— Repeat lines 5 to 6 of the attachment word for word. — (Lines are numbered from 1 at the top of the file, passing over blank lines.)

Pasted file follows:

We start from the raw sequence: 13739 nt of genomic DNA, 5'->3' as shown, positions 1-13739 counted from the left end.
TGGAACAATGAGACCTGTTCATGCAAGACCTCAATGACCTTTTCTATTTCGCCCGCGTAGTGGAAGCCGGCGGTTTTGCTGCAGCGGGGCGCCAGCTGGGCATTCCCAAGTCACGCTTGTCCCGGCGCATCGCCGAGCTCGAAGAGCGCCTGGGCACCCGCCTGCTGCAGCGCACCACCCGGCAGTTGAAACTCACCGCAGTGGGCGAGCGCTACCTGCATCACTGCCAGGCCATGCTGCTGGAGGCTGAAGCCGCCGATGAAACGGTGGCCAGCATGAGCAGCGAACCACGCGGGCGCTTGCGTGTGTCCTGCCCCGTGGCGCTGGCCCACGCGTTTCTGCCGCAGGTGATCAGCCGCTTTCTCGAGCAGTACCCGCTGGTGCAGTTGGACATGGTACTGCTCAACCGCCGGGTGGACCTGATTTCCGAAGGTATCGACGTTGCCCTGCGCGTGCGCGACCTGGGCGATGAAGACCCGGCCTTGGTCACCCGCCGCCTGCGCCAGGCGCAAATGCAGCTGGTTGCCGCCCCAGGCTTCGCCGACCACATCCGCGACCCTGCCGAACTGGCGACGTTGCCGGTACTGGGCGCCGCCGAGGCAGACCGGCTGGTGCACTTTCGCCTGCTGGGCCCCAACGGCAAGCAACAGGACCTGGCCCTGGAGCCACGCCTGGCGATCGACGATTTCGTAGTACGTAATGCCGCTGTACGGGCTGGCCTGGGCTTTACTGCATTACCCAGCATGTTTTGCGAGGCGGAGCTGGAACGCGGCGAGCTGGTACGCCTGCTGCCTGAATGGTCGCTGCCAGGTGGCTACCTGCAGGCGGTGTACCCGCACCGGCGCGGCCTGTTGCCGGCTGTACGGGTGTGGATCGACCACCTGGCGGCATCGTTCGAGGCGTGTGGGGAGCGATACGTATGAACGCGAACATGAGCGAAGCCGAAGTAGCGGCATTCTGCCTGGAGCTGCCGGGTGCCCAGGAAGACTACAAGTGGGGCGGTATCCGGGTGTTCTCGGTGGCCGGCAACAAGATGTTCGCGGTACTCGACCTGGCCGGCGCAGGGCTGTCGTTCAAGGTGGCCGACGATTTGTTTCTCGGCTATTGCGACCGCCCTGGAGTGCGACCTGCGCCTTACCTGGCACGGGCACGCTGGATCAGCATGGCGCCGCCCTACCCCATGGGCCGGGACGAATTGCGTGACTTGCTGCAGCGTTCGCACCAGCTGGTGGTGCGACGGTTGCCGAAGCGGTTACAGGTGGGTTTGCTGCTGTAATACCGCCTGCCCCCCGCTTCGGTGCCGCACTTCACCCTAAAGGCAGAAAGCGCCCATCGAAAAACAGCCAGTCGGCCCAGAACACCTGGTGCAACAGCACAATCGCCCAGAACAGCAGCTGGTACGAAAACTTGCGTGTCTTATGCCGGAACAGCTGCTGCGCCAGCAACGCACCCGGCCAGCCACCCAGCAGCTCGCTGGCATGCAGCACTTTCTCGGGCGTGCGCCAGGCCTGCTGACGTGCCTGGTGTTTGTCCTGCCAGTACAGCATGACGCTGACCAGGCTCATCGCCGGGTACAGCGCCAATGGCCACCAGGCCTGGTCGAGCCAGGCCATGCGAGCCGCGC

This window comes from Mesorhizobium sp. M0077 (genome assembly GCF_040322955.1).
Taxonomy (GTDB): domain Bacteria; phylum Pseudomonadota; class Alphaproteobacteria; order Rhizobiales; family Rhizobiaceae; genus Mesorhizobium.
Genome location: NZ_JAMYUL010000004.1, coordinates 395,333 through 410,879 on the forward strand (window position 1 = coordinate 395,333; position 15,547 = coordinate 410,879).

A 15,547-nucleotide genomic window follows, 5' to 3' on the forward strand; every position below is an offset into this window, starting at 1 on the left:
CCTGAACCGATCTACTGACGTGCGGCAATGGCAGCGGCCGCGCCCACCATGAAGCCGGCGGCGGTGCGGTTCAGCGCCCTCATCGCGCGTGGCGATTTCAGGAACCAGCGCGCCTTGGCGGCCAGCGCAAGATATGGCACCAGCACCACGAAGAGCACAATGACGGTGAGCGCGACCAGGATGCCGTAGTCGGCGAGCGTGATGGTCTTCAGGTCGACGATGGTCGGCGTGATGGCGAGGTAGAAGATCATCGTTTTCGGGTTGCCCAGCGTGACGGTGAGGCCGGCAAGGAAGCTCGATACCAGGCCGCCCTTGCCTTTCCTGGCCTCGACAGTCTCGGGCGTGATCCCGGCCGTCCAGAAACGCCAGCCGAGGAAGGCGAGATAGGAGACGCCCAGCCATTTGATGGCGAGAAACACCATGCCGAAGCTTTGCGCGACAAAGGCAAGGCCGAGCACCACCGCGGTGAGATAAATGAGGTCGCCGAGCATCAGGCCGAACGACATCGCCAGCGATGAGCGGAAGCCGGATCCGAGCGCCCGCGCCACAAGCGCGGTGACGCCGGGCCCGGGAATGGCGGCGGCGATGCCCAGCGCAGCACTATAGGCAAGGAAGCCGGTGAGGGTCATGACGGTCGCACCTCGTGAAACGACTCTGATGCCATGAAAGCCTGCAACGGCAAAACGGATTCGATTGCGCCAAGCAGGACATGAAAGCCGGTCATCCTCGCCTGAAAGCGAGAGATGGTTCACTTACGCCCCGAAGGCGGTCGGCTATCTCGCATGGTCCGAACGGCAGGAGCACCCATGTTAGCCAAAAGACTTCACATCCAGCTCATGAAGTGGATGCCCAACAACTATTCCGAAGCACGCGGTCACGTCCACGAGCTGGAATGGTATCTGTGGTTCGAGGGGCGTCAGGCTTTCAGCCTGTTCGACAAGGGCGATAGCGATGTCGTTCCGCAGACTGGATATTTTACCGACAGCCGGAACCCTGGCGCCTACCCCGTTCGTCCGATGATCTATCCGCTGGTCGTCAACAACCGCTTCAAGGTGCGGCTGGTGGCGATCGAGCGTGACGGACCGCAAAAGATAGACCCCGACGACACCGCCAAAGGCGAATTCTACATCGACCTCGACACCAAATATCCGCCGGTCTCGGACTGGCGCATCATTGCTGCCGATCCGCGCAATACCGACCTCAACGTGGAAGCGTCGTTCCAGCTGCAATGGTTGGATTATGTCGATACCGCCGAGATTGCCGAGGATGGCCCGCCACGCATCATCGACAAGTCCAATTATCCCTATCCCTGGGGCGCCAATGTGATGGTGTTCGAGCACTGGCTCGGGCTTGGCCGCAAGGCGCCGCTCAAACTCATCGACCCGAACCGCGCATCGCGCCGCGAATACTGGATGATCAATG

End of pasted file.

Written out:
Genome location: NZ_JAMYUL010000004.1, coordinates 395,333 through 410,879 on the forward strand (window position 1 = coordinate 395,333; position 15,547 = coordinate 410,879).

A 15,547-nucleotide genomic window follows, 5' to 3' on the forward strand; every position below is an offset into this window, starting at 1 on the left: